Like all things, having multiple options is usually a good thing. But for an upcoming CNC machining project, it is very difficult and expensive to have too many choices without a clear goal, so how do we choose the right CNC machining method according to different materials? This article will focus on the CNC machining of metal materials and provide you with advice on the correct choice of CNC machining for metal materials.
Hard Metal & Soft Metal
The hardness of metal refers to the ability of the metal material to resist the intrusion of hard objects. Commonly used hardness indicators are Brinell hardness, Rockwell hardness, and Vickers hardness. Hardness is a measure of the softness and hardness of metal materials. Soft and hard are relative, and there is no clear regulation. Generally, gold, silver, tin, lead, etc. are called soft metals.
Usually, in CNC machining, the metal materials we most often come into contact with are divided into 2 types – hard metals and soft metals.
Cemented carbide is an alloy material made of a hard compound of refractory metal and bonding metal through a powder metallurgy process.
Cemented carbide has a series of excellent properties such as high hardness, wear resistance, good strength and toughness, heat resistance, and corrosion resistance, especially its high hardness and wear resistance, which remains unchanged even at a temperature of 500°C, still has high hardness at 1000℃.
Carbide is widely used as tool material, such as turning tools, milling cutters, planers, drills, boring tools, etc., for cutting cast iron, non-ferrous metals, plastics, chemical fibers, graphite, glass, stone, and ordinary steel, and can also be used for cutting difficult-to-machine materials such as heat-resistant steel, stainless steel, high manganese steel, tool steel, etc.
Mechanical properties of metals
For metals, their mechanical properties determine the way it is processed. Whereas mechanical properties are measured by how the material behaves when different forces are applied. The main mechanical properties of metals to consider are:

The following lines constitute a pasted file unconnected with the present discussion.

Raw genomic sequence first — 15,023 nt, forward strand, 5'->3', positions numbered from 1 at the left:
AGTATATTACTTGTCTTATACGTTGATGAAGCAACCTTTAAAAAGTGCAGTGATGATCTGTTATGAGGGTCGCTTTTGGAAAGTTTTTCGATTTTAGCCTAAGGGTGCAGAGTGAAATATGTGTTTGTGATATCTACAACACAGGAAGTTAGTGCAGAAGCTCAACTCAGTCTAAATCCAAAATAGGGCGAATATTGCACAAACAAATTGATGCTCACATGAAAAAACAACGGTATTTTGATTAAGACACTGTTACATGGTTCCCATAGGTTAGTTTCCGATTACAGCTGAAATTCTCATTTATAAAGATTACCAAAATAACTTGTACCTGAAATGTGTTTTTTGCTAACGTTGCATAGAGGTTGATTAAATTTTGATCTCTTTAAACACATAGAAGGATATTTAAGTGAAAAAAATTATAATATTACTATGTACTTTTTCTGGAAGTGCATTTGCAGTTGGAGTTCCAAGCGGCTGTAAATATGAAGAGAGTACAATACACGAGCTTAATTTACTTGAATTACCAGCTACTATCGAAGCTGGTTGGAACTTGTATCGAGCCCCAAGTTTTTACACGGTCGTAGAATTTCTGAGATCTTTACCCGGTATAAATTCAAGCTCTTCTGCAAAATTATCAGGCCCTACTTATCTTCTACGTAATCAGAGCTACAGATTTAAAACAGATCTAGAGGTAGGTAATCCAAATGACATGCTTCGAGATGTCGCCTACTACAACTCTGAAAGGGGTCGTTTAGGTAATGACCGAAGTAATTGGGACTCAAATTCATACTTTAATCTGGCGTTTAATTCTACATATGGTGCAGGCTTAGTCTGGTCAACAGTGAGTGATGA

- Strength (hard metal)
- Ductility (soft metals)
- Elasticity (hard metals tend to be more elastic than soft metals)
- Hardness (hard metal)
- Density (density ranges from soft to hard)
- Magnetic (steel)
- Fracture toughness (highest range of fracture toughness of all metals, but hardest on the soft to hard range)
- Damping (hard metals tend to have less damping capacity)
If any of the above properties are important to your project, we recommend doing some research to get an actual property rating for each material.
4 factors determine the CNC machining method of hard or soft metals
1. Wear and fatigue properties of metals
Typically, if you’re machining a part for prototype fit and function, you don’t need to worry about material wear. Material selection is important if you need to guarantee the strength or test parts for environmental performance such as extreme temperatures. Let’s break down the most important fatigue properties.
Fatigue Strength and Toughness: This is the stress a material can withstand under a specific number of cycles. These variations have been extensively researched to assist in the proper selection of materials to meet your end-use requirements.
In fact, according to research on this topic, “It is estimated that about 90 percent of failures in metals are caused by fatigue.” Failures occur quickly and without warning, so we typically measure fatigue strength by ratio averages. When selecting a material, it is recommended to evaluate a fatigue strength rating if you know that the part will be subjected to multiple stress cycles.
- High-temperature resistant metals: titanium and stainless steel.
- Metals that can withstand extremely cold temperatures and remain ductile at low temperatures: copper and aluminum.
2. Corrosion (oxidation) resistance of metals
Metal corrosion is the result of a chemical reaction (degradation or oxidation) of a metal with its surroundings. There are many reasons why metals corrode, and it is worth noting that all metals corrode.
Pure iron generally corrodes quickly, but stainless steel, in combination with iron and other alloys, corrodes very slowly. Stainless steel is a good metal choice if you are concerned about corrosion.
Another alternative to stainless steel is anodized aluminum. This method helps reduce corrosion and is a very durable finish.
3. Manufacturability of Metals
When it comes to manufacturability, each CNC machining supplier or manufacturing partner can have a different set of requirements based on their capabilities.
If you find that your part cannot be machined and your part design has little flexibility, you may need to change your manufacturing method to 3D printing, which can provide unique solutions in metals and plastics.
The good news is that if you decide to machine your part and upload a quote, we will provide Design for Manufacturability (DFM) feedback with each quote.
4. The cost of CNC machining metal
The last important factor we want to check before you choose material is cost. This may not come as a surprise to you, but if you have more financial requirements or needs, you will most likely pay more for these materials.
If you can weigh some of the other properties we mentioned above, aluminum is an affordable material to machine. If the trade-off is not an option, we recommend that you refer to your DFM to optimize your part design, saving you time and money no matter what material you choose.
There’s a lot to unpack here, but we hope you’ll have a better understanding of the trade-offs between hard and soft metals when you start your next machining project. If you still have questions, we recommend contacting our experienced engineering team for advice.